Posts Tagged ‘Gruffudd ap Gwenwynwyn’

Henry III’s Fine Rolls Blog Sunday 3 June to Saturday 16 June 1257

Wednesday, June 13th, 2012

King Henry III spent these two weeks at Westminster. He had, so Matthew Paris tells us, fallen ill.  He continued to grieve over  the death of his daughter Katherine, and he was anxious about Queen Eleanor, who lying sick at Windsor.  There were also, so  Paris thought,  two political problems which depressed Henry’s health. One was the state of the Sicilian project, which seemed to be existing on borrowed time, given that the deadline for paying all the money owed the pope and despatching an army to Italy had expired the previous Michaelmas. Henry, as we have seen in earlier blogs, had thought of pulling out altogether but had then unwisely decided to continue. In these weeks, there were earnest discussions about sending Peter of Savoy, Simon de Montfort and the bishop of Worcester (all now present at court), on an important diplomatic mission. They were to go first to France to push on the negotiations for a permanent peace, and then proceed to the papal court to seek alleviation of the Sicilian terms.  On 15 June Henry took out a huge loan of 20,000 marks (£13,333) from Florentine merchants, half of which was to support his envoys at the papal court.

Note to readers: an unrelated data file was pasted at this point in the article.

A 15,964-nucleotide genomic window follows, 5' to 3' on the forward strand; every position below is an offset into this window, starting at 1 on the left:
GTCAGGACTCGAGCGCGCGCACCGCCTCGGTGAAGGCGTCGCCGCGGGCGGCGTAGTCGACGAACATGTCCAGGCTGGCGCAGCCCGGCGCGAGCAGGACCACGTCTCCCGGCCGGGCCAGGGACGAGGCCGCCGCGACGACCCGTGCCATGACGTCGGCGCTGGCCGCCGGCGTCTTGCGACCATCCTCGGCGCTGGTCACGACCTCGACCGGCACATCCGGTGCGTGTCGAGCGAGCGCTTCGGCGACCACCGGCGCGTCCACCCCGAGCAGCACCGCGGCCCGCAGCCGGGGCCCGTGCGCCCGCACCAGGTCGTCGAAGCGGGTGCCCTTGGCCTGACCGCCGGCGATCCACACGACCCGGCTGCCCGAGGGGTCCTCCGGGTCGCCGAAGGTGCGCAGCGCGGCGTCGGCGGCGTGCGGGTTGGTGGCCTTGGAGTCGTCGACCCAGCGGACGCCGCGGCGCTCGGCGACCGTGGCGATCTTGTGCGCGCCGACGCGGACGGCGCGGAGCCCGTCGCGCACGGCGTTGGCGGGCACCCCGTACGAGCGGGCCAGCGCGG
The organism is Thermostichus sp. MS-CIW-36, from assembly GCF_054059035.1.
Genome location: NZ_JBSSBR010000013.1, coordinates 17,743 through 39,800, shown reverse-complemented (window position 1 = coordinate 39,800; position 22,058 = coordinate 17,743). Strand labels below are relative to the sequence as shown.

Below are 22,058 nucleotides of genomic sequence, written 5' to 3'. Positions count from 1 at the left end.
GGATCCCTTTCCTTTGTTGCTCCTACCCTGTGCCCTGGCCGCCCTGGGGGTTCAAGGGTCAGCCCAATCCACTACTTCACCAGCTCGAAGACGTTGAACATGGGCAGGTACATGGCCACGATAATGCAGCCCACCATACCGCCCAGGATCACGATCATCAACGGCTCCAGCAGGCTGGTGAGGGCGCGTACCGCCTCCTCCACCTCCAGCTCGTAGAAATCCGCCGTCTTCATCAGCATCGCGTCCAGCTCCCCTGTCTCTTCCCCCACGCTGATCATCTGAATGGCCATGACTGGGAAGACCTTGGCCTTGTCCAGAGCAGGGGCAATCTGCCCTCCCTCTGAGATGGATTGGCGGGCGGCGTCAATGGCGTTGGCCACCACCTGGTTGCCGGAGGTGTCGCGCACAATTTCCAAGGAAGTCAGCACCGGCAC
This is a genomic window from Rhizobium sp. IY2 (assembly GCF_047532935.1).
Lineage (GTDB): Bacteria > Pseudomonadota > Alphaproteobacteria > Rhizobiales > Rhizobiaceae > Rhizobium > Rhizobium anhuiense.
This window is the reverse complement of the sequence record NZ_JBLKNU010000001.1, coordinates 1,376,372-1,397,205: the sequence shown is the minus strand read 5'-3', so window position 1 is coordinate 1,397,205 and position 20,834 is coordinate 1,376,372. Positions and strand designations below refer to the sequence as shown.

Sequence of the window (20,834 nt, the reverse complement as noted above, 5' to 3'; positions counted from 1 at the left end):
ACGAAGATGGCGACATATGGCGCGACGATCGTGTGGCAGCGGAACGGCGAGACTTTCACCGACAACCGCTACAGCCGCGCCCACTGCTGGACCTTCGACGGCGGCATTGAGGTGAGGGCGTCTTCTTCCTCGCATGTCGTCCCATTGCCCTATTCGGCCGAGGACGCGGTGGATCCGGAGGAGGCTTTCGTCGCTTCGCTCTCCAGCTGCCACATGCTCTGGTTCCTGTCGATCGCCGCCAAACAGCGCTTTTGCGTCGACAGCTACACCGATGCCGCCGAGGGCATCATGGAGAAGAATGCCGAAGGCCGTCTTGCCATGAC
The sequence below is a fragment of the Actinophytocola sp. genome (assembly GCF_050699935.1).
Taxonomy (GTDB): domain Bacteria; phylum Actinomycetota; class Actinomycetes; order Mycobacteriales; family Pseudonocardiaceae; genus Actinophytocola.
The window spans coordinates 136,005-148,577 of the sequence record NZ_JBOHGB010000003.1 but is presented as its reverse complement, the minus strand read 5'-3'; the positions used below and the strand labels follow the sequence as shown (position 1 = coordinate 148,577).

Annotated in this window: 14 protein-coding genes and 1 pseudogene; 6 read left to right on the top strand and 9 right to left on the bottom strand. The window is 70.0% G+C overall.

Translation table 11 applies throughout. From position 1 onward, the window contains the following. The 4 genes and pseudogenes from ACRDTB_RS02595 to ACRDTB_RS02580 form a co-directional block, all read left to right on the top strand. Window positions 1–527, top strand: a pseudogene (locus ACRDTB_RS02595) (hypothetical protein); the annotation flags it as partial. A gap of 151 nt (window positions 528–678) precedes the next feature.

The other political problem centred on the situation in Wales.  What had previously been a distraction  had now become a disaster. Earlier in the year the ruler of Gwynedd, Llywelyn ap Gruffudd, had attacked Gruffudd ap Gwenwynwyn and Gruffudd of Bromfield, the native rulers of Powys and Henry’s allies. On 16 June Henry granted them lands in England as compensation for their losses.  Up till now, however, Henry had hoped that Edward, his son and heir, as lord of Chester, and the royal lands in Wales, would be able to deal with the situation himself. This was no longer the case. On Saturday 2 June a substantial force, commanded by  Edward’s lieutenant, the  trusted knight, Stephen Bauzan, was massacred in South Wales. On 18 June Henry made a concession to Stephen’s widow.  He also began to contemplate summoning an army and  going to  Wales himself.

The fine roll business in these two weeks is interesting, although it can have given Henry little comfort. The fines  of gold from which he hoped to amass his gold treasure to fund his Sicilian army, were still coming in, but hardly at a pace to alter the  situation. Henry had no reserves to speak of,  as the great Florentine loan taken out this week showed.  At least the king’s justice was in demand. Indeed in these two weeks no less than 54 writs were purchased to initiate or further legal actions according to the common law. 

For the membrane covering this week, click here.

What was going to happen in Wales? Would Henry have to go there? What would the effect be on fine rolls business? Read future blogs to find out!